It’s always nice to find a helping hand, right? The people surrounding you that are aware of your vision impairment and are willing to be of aid in challenging moments. It’s important that we are always grateful for their kindness. Sometimes, though, it’s hard to be grateful. Maybe every once in a while you get fed up with the “charity” or “pity” offered by others. Or maybe their kindnesses seem almost pathetic to you because they are entirely useless to the point where they become annoying. When really it is you who feels pathetic and not the kind act bestowed upon you.
I have felt this way many times over again in various scenarios towards various people. It’s okay to get annoyed by kindness sometimes. You have every right to those feelings that hit you like a rock when you’re handed a flashlight or someone grabs your arm. It may in reflection seem wrong to hold resentment against kindness, but it comes with the territory of vision impairments. Just one more thing to grin and bear.
Here’s an account of one of my more recent run-ins with double-edged kindness.
I walked into my seventh period class on the last week of school. It was one of those classes that wasn’t really a class anymore as it was so close to summer. Somehow the decision had been made to go sit outside until class was over. I didn’t care either way. We all walked down the stairs and out the door.
Then there were two concrete steps right outside the door. You know, the kind where you can’t tell where the ledge of the first one drops off so you have to feel with your foot for the edge. I was rushed because of the people behind me so I almost tripped down the step when the teacher grabbed my elbow and helped me the rest of the way down. I was grateful for her help and we continued farther outside.
After class that same day when we went back inside, my teacher asked if I needed help up the stairs. I could clearly see the separation now from the ground angle and politely declined her offer. Still, I couldn’t help but feel a little annoyed.
Later that week, we went outside again. This time, my teacher asked if I needed help on the stairs in the building. I shook my head no and kept walking. I felt vastly more annoyed that the day before and a little incompetent. It’s not like I had walked up and down those stairs every day of the school to get to her class or anything.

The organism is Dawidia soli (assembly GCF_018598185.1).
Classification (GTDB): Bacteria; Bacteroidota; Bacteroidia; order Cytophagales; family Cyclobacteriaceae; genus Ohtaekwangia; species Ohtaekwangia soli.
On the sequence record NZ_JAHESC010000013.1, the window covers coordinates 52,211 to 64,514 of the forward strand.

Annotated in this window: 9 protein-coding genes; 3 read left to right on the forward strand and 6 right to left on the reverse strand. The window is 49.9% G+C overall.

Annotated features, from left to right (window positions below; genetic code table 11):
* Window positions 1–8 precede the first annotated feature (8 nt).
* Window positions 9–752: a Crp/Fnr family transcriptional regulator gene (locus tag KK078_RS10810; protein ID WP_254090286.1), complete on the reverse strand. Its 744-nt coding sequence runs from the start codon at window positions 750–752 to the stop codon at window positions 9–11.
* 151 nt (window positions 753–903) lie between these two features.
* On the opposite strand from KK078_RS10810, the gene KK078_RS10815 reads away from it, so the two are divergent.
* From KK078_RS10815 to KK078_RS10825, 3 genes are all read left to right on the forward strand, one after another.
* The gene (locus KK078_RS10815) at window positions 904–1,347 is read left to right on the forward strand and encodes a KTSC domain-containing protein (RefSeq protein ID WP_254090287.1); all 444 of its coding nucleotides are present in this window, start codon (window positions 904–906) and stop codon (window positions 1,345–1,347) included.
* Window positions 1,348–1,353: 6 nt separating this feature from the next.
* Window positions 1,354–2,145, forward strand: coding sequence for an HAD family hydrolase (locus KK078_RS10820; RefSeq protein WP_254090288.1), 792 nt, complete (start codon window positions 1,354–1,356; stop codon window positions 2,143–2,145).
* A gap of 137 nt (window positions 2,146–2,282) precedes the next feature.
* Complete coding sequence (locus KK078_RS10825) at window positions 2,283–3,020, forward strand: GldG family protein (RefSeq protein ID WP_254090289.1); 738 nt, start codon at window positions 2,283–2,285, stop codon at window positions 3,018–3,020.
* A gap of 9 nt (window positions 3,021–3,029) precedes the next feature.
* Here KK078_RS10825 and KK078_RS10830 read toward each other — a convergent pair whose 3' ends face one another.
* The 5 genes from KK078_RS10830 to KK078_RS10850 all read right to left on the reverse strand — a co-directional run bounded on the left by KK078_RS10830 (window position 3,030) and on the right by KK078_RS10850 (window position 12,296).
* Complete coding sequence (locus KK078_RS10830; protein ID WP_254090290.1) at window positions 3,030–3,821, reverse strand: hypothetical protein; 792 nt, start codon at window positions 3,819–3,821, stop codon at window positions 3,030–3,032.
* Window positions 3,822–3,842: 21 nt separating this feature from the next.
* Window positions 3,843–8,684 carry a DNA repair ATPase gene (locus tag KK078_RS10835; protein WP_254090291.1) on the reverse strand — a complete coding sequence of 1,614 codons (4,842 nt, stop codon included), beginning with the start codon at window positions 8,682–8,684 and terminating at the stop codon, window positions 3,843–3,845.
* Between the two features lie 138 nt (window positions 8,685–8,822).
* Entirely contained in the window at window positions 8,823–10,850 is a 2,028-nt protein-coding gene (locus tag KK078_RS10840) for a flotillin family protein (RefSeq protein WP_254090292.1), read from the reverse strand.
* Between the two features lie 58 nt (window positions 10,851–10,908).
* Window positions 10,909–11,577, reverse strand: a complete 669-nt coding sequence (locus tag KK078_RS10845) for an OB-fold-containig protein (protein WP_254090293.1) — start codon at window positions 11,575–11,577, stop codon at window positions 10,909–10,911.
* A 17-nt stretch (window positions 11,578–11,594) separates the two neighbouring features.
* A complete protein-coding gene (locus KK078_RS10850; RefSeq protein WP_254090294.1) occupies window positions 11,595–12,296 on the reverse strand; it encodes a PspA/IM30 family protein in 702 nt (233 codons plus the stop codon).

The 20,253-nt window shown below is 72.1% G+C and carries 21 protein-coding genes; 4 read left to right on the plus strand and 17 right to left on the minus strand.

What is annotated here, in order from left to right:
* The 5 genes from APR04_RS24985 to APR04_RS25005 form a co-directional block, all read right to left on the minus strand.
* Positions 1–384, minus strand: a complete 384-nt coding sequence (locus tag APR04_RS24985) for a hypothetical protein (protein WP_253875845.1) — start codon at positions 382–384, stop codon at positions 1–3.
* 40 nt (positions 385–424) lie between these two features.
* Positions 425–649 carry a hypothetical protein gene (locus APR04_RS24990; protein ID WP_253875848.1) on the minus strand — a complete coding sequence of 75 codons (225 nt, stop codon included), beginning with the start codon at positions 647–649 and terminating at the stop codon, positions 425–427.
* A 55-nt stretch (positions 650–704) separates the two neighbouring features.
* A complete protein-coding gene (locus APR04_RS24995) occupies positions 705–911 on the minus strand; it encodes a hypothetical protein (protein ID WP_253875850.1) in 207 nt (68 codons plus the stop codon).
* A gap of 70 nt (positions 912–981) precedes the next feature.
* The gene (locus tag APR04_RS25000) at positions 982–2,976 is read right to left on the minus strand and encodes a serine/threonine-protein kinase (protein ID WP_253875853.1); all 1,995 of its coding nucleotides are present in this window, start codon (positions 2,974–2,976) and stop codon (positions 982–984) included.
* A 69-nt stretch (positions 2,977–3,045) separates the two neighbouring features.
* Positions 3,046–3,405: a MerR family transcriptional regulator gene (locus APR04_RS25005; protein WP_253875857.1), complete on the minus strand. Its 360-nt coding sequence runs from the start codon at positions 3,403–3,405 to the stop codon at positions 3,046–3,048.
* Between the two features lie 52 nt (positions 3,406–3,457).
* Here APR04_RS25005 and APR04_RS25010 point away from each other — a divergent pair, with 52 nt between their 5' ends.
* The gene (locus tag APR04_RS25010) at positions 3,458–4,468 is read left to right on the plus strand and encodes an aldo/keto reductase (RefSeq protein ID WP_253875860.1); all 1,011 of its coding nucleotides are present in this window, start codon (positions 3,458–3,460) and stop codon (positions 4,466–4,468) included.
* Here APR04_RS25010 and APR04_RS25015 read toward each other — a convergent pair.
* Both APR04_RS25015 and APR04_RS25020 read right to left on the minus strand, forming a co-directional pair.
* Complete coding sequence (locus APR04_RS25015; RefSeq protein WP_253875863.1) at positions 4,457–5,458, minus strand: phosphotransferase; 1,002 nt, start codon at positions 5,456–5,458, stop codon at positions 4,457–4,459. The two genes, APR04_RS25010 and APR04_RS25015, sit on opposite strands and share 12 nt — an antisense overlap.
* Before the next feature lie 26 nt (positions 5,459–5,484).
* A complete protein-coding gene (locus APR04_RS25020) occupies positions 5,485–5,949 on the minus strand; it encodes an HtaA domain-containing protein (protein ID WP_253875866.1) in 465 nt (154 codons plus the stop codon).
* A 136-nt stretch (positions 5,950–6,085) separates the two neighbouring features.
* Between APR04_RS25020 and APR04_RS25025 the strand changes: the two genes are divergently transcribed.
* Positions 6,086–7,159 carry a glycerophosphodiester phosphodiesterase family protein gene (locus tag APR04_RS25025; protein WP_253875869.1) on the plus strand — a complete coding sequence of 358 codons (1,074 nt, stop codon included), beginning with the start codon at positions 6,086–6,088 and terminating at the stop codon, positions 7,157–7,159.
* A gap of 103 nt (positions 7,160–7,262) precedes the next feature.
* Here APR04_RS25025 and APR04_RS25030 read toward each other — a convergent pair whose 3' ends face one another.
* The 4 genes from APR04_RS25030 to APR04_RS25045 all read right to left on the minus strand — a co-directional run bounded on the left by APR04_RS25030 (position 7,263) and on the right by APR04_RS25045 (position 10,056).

Then when we reached the concrete stairs this time, my teacher helped again.I appreciated it, but less this time.
Then my teacher asked if I was okay walking up a slight incline in the grass. I mean, what is that? It was just grass.
Needless to say,m I was annoyed
I felt pathetic. Weak. Helpless.
I was annoyed. But I was annoyed at myself.
Everything I was feeling combined into this annoyed frustration with my own limitations and how pathetic I thought I must look to other people. I hated myself for what I couldn’t do. Hated that I needed my teacher to step up and help me down those stairs. Couldn’t stand that she was so careful around me whenever she thought I might be struggling. It’s hard to need help with an action as trivial as walking down a few stairs. Those overpowering emotions consumed me and I felt like I wanted to scream at my teacher to leave me alone.
But it wasn’t her fault. I wasn’t annoyed with her at all. She was kind enough to help me when I needed it, even if I didn’t want it. I projected my anger with myself onto her because it’s easier to blame another person’s kindness than to own up to your own weakness. I greatly appreciated her help because I needed it, but that didn’t erase the frustration I had with myself.
Annoying kindnesses can be a common occurrence for all of us visually impaired individuals, and that’s okay. We have every right to our annoyance, as long as we don’t take it out on the person offering the kindness. They are only trying to help and we have to respect them for that.
It is also okay to refuse kindness, even if it would be helpful. Sometimes it’s easier to struggle through the dark than pretend that the dim flashlight being held by the person next to you is actually helpful. It’s also important to accept help when you need it. We don’t always want that person next to us to grab our elbow and lead the way, but it can be a necessary aid when you are working with less than perfect vision.
The two-faced nature of annoying kindnesses can be difficult to handle. We have to appreciate the kindness while we combat the rising annoyance. It’s hard, there’s no way around it. Sometimes it helps me to remember all the different things that I’m good at, so maybe it’s okay if I need a little help with this one aspect of my life. Everyone needs help sometimes and who knows when it will be my turn to help someone else. Maybe if we all helped each other more then it wouldn’t be so hard to accept help when it is given to you.
Anyway, kindness it a good thing, whether it is found annoying or not. We all need to learn how to give and take kindness a little bit better. Then that dull flashlight in the middle of a dark parking lot might bring a smile to our faces instead of a scowl.